• Had poorer emotional and physical wellbeing, with 7 in 10 (68%) carers rating their overall health as excellent or good compared to 8 in 10 (79%) noncarers.
• Young carers. • Working carers. • Mutual (co-dependent) carers. • Distance carers. In Kirklees 7 in 10 (69%) carers provided between one and 19 hours of care per week, 1 in 10 (11%) provided between 20 and 49 hours per week and 1 in 5 provided 50 hours or more3.
• 1 in 3 carers were disabled vs. 23% overall, while significantly more carers reported suffering from a health condition in the last 12 months, experiencing depression or other mental health problems and experiencing pain. • Were as likely to be obese, smoke, drink excessively or be physically inactive. Joint Strategic Needs Assessment for Kirklees 2010
• Were less likely to be in employment. Of those aged under 65 years, 1 in 3 carers were employed versus 71% overall and 1 in 5 (20%) carers gave up their jobs due to caring responsibilities. Many carers were restricted to part-time work only and consequently their pension rights were affected. • Nearly 1 in 3 woke at night worrying about their caring responsibilities. • Cited additional costs of disability, the inadequacy of disability benefits and carers’ allowance and the charges for services as causes of economic hardship. Carers can face higher bills than the rest of the population (including extra heating, laundry and transport costs). • 1 in 5 (20%) carers were caring for 50 hours or more each week which, combined with a lack of opportunity for breaks and loss of employment, leads to breakdown of social networks. • Only 7% felt isolated most of the time, similar to overall.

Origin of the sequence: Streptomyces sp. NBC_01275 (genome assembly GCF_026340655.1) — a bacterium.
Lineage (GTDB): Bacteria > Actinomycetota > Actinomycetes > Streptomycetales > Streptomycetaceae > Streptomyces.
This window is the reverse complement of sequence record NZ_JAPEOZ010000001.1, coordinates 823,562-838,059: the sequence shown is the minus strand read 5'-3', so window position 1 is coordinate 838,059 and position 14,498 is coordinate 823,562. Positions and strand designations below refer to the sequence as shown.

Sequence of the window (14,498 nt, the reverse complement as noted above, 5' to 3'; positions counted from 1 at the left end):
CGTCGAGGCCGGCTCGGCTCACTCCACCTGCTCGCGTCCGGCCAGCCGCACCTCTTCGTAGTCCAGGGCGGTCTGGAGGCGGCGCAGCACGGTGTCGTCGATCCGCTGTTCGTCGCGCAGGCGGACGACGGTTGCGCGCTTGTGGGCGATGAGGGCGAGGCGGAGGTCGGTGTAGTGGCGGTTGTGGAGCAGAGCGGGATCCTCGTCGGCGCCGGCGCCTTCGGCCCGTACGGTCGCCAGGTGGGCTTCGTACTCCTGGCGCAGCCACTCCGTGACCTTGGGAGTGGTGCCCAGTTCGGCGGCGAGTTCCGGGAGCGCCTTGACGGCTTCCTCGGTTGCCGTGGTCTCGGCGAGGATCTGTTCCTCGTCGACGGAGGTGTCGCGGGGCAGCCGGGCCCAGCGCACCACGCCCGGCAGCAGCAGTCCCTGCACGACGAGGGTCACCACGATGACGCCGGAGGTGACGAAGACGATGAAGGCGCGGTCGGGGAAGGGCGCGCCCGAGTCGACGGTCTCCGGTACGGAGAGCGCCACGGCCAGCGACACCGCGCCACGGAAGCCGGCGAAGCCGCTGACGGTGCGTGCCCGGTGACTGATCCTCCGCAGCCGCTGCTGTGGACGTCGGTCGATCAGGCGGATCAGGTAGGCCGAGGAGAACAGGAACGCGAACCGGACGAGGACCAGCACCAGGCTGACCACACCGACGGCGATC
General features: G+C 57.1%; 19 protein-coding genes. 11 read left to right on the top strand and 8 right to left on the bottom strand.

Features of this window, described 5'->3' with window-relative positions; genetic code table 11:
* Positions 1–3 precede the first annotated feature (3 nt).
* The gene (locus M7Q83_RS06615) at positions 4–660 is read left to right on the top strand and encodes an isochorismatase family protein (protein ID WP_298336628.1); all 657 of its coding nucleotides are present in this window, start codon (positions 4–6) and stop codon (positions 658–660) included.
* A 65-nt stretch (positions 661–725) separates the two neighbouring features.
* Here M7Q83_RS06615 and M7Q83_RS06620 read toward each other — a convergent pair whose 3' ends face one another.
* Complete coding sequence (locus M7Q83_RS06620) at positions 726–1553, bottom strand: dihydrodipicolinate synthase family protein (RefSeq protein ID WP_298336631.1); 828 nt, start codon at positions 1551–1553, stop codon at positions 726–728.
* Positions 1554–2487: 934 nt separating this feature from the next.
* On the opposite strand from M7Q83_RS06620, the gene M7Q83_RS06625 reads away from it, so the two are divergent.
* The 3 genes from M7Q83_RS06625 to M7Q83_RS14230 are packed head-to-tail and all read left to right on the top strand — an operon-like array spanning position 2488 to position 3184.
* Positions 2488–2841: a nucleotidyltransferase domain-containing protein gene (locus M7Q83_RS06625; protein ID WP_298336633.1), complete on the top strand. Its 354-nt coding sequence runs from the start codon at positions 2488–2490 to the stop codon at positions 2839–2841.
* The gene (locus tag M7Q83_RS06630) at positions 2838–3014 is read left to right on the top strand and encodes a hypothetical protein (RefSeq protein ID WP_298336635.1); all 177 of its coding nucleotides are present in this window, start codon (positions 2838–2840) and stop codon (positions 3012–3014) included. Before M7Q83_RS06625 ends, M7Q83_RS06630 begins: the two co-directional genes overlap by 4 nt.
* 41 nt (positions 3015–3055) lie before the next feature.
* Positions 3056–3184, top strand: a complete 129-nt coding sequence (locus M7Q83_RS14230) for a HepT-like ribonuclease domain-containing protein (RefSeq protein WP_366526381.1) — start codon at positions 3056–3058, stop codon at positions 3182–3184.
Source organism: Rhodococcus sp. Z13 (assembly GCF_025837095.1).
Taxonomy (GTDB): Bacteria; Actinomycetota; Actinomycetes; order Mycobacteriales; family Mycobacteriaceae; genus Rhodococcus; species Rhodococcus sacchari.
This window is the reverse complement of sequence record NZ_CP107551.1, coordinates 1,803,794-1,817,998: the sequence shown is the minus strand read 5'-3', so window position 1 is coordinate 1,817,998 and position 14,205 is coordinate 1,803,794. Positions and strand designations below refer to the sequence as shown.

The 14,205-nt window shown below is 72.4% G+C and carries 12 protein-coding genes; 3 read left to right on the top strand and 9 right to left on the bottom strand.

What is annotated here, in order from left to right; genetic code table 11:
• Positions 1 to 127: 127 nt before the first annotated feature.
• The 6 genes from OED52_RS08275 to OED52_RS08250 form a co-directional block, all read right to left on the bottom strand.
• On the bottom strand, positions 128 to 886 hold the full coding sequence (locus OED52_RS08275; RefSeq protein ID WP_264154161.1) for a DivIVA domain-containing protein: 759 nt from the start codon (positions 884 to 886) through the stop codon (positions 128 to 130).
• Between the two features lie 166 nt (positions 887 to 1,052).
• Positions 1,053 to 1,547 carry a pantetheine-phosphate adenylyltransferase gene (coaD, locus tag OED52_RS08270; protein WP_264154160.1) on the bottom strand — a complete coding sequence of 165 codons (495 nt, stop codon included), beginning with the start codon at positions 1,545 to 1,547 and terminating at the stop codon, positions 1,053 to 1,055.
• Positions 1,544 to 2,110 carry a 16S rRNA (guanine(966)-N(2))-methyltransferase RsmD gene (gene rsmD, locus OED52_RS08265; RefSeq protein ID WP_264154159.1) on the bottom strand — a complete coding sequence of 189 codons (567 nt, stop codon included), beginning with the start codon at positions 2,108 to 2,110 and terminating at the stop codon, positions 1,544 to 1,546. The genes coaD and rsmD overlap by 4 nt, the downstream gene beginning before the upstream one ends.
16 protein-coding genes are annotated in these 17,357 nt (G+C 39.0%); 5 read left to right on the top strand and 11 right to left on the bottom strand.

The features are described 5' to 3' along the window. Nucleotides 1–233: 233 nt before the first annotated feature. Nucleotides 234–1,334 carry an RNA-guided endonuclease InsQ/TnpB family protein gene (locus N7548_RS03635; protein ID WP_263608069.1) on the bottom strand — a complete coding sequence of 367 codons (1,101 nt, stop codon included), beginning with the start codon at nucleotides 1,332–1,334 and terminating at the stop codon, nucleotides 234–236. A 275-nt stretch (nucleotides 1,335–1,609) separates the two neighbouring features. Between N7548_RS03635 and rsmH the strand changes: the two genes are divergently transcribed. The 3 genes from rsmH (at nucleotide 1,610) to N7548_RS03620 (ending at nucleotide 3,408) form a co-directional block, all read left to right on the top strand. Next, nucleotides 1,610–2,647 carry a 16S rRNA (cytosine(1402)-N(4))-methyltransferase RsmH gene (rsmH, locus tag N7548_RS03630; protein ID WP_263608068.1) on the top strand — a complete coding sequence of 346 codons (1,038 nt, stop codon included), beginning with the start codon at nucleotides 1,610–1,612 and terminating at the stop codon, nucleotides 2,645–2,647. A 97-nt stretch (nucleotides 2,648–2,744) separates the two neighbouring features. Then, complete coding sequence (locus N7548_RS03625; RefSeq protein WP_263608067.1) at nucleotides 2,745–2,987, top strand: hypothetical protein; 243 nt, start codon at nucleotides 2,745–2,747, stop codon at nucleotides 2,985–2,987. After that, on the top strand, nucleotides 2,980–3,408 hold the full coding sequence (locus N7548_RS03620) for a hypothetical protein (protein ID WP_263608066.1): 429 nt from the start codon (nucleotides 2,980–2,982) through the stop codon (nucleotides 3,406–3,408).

Young carers Young carers are children and young people under 18 years who provide, or intend to provide, care, assistance or support to another family member. They carry out, often on a regular basis, significant or substantial caring tasks and assume a level of responsibility that would usually be associated with an adult. A young carer becomes vulnerable when the level of care giving and responsibility to the person in need of care becomes excessive or inappropriate for that child. This risks his or her physical and mental wellbeing or educational achievement and life chances. Locally, in 20094 • 1 in 7 (14%) 14 year olds reported that they cared for a parent, brother or sister or other relative with an illness or disability. • Half of such carers said they are sometimes or never happy at school compared with 1 in 3 (33%) noncarers. • Half of such carers reported being bullied compared to 1 in 3 (33%) non-carers. • 1 in 5 such carers said they experience sleep problems weekly or more due to being anxious or worried compared to 1 in 6 (17%) non-carers. The following are examples of the effects on children and young people of providing care5,6: • Problems at school, with completing homework and in gaining qualifications. • Isolation from other children of the same age and from other family members. • Lack of time for play, sport or leisure activities. • Conflict between the needs of the person they are helping and their own needs leading to feelings of guilt and resentment.
Joint Strategic Needs Assessment for Kirklees 2010
• Feeling that there is nobody there for them, that professionals do not listen to them and are working only with the adult. • Lack of recognition, praise or respect for their contribution. • Feeling that no-one else understands their experience. • Problems moving into adulthood, especially with finding work, their own home and establishing relationships. • Some young carers experience being stigmatised or bullied. • Some may have behavioural difficulties.